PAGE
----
Have you ever considered that a problem with your discs could cause chronic lower back pain?
Chronic pain can be intrusive, impacting your ability to work and participate in daily activities. There can be social and psychological effects as well.
But how do you know if your back pain is associated with a spinal condition? Don’t worry; we’ve got you covered.
Read on to learn more about lower back pain due to disc problems.
Herniate and Compress Nerves
Bulging vs herniated disc can both cause back pain. A bulging disc occurs when the disc’s outer layer weakens and the inner layer bulges out. Herniated discs happen when the inner layer of the disc tears and the gel-like center leaks out.
Both types of damage can cause pain by putting pressure on your spinal nerves.
The Lumbar Spine
There are many discs in the lumbar spine, and they can be a source of lower back pain. The discs act as cushions between the bones in the spine and help to absorb shock. When a disc is damaged, it can cause the bones to rub together, leading to pain.
Also, discs are located in the lumbar spine, the lower part of the spine. The lumbar spine is the most common site of back pain, so it makes sense that disc problems in this area cause pain.
It is one of the leading causes of lower back pain. When they degenerate, they can no longer do their job correctly, and some people experience more disc degeneration than others. This can cause the discs to become thin and brittle.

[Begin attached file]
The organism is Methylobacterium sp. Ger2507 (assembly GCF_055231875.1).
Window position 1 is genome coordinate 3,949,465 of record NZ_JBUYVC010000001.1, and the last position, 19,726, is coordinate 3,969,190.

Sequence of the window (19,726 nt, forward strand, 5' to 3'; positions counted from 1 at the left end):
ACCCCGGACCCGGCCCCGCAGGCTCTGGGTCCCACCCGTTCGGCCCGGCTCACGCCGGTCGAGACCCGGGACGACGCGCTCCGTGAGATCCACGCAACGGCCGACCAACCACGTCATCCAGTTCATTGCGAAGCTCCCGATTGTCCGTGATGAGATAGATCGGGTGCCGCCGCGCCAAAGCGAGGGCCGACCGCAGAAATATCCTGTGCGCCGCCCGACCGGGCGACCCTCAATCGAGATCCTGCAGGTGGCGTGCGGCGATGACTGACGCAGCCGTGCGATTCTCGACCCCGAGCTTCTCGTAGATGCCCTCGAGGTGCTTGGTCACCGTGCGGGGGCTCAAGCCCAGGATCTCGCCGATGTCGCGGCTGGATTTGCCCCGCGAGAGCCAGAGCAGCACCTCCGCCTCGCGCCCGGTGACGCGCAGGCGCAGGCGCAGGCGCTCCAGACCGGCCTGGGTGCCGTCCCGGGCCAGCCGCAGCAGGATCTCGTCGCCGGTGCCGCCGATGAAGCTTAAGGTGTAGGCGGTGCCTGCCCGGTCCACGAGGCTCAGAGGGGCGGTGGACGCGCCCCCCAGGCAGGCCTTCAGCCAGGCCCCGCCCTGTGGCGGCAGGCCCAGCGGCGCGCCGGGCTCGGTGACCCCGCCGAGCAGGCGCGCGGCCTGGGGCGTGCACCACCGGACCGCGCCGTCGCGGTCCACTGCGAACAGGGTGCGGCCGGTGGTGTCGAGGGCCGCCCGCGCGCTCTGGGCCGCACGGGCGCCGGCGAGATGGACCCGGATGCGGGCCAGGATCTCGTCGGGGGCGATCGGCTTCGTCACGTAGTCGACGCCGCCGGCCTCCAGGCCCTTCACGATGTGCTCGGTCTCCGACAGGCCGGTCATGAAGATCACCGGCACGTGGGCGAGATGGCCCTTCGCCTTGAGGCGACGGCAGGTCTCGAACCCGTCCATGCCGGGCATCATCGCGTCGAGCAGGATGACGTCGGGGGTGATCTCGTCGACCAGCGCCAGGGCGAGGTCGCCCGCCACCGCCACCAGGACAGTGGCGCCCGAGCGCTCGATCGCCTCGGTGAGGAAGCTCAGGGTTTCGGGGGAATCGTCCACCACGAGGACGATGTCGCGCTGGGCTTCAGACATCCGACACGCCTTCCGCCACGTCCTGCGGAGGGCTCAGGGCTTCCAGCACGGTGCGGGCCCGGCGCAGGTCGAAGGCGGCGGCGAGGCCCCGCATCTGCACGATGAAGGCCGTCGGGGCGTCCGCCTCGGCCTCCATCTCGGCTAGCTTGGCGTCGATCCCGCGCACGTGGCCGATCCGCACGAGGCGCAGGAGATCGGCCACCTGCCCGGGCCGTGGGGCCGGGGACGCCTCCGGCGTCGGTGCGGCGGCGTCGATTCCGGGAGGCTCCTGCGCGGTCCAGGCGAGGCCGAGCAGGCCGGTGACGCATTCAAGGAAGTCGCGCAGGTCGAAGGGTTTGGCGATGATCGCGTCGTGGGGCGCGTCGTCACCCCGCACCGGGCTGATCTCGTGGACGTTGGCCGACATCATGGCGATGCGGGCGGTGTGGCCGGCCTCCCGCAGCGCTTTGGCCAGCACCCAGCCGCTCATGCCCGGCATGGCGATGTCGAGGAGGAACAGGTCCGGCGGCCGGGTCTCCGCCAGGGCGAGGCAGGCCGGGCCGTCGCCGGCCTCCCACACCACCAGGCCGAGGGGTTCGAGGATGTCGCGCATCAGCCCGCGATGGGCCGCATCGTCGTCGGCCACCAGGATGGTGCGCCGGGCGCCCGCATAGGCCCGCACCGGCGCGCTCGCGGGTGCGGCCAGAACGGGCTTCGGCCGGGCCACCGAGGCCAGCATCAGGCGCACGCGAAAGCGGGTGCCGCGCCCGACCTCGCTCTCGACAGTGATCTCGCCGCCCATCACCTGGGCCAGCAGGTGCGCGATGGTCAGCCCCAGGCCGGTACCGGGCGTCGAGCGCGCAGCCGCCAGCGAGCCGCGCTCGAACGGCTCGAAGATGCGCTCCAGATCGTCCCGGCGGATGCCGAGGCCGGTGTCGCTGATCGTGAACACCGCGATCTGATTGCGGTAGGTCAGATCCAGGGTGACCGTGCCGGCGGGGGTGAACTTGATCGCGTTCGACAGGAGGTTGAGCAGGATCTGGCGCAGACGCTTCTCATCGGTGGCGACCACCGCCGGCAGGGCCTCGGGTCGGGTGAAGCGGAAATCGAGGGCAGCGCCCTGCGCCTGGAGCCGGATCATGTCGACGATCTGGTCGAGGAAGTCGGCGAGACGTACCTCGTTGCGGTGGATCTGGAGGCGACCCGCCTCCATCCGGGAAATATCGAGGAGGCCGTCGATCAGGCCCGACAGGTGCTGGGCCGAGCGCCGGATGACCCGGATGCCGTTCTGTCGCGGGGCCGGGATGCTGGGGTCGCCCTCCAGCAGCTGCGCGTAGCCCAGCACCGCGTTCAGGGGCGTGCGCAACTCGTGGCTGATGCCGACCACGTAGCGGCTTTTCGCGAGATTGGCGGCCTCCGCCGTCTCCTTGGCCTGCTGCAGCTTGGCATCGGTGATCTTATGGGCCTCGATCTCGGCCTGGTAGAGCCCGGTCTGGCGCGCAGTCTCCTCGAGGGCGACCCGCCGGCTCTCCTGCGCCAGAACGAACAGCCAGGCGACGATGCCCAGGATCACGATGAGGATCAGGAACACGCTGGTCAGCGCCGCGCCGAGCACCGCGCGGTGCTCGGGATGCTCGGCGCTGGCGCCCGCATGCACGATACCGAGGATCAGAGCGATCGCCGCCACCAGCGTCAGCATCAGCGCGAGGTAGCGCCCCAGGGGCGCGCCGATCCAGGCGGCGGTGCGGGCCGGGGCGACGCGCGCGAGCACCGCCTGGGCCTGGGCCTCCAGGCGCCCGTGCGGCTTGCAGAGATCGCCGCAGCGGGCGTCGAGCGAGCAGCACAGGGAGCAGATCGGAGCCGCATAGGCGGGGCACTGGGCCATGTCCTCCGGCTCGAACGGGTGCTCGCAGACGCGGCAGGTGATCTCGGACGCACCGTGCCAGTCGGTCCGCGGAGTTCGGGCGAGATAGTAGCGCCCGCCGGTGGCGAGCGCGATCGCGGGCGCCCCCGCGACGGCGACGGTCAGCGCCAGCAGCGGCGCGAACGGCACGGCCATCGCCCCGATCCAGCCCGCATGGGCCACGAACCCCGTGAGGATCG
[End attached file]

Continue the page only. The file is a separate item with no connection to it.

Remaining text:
This can lead to pain and stiffness in the lower back. In some cases, the pain can be severe enough to limit mobility.
Disc degeneration is a common condition that often occurs with age, but injuries or other conditions can also cause it. Treatment for disc degeneration often includes pain relief medication, physical therapy, and, in some cases, surgery.
Facet Joint Arthritis
Facet joint arthritis is a type of arthritis that affects the small joints in your spine. When these joints become inflamed, they can cause lower back pain.
The facet joints are the joints between the vertebrae in your spine. They allow your spine to move and bend. When the facet joints become damaged, they can no longer move. This can cause the discs to rub together and wear down.
When the muscles in the back are out of balance, it can put extra strain on the discs. This can cause the discs to become inflamed and irritated, leading to pain.
Another reason is that discs act as shock absorbers for the spine. When they are not functioning correctly, it can cause the spine to become unstable and lead to pain.
Lifestyle choices such as smoking and being overweight can contribute to disc problems and lower back pain, so it is essential to make healthy choices to help prevent or reduce pain.
Your Disc Problems Need Medical Attention
Overall, disc problems can cause lower back pain because the discs in your back act as shock absorbers, cushioning the bones in your spine. When a disc is damaged, it can no longer absorb shocks, leading to pain.
If you’re experiencing lower back pain, it’s essential to see a doctor and find out if disc problems are the cause.
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